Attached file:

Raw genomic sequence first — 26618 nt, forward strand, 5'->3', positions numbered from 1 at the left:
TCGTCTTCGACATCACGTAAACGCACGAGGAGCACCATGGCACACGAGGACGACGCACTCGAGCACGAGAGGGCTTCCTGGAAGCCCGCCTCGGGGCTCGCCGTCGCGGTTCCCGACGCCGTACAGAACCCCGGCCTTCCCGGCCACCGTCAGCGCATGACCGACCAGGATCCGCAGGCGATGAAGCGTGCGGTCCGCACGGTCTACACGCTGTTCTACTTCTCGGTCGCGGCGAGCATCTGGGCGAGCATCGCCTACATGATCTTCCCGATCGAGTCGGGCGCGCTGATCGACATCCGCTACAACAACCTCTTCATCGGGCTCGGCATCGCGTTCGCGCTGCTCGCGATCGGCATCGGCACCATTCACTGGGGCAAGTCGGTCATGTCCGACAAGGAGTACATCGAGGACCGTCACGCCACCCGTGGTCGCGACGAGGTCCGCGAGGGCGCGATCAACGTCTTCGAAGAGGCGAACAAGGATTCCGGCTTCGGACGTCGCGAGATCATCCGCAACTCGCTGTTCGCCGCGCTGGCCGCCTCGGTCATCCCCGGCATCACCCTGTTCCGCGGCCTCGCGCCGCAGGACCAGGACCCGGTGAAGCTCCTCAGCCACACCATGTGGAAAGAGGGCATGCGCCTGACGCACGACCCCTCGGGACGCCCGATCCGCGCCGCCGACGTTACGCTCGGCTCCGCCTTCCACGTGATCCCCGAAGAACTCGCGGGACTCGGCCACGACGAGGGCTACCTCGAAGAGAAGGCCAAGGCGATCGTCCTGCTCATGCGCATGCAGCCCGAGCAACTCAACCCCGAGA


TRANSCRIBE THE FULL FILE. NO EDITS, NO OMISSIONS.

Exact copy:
Raw genomic sequence first — 26618 nt, forward strand, 5'->3', positions numbered from 1 at the left:
TCGTCTTCGACATCACGTAAACGCACGAGGAGCACCATGGCACACGAGGACGACGCACTCGAGCACGAGAGGGCTTCCTGGAAGCCCGCCTCGGGGCTCGCCGTCGCGGTTCCCGACGCCGTACAGAACCCCGGCCTTCCCGGCCACCGTCAGCGCATGACCGACCAGGATCCGCAGGCGATGAAGCGTGCGGTCCGCACGGTCTACACGCTGTTCTACTTCTCGGTCGCGGCGAGCATCTGGGCGAGCATCGCCTACATGATCTTCCCGATCGAGTCGGGCGCGCTGATCGACATCCGCTACAACAACCTCTTCATCGGGCTCGGCATCGCGTTCGCGCTGCTCGCGATCGGCATCGGCACCATTCACTGGGGCAAGTCGGTCATGTCCGACAAGGAGTACATCGAGGACCGTCACGCCACCCGTGGTCGCGACGAGGTCCGCGAGGGCGCGATCAACGTCTTCGAAGAGGCGAACAAGGATTCCGGCTTCGGACGTCGCGAGATCATCCGCAACTCGCTGTTCGCCGCGCTGGCCGCCTCGGTCATCCCCGGCATCACCCTGTTCCGCGGCCTCGCGCCGCAGGACCAGGACCCGGTGAAGCTCCTCAGCCACACCATGTGGAAAGAGGGCATGCGCCTGACGCACGACCCCTCGGGACGCCCGATCCGCGCCGCCGACGTTACGCTCGGCTCCGCCTTCCACGTGATCCCCGAAGAACTCGCGGGACTCGGCCACGACGAGGGCTACCTCGAAGAGAAGGCCAAGGCGATCGTCCTGCTCATGCGCATGCAGCCCGAGCAACTCAACCCCGAGA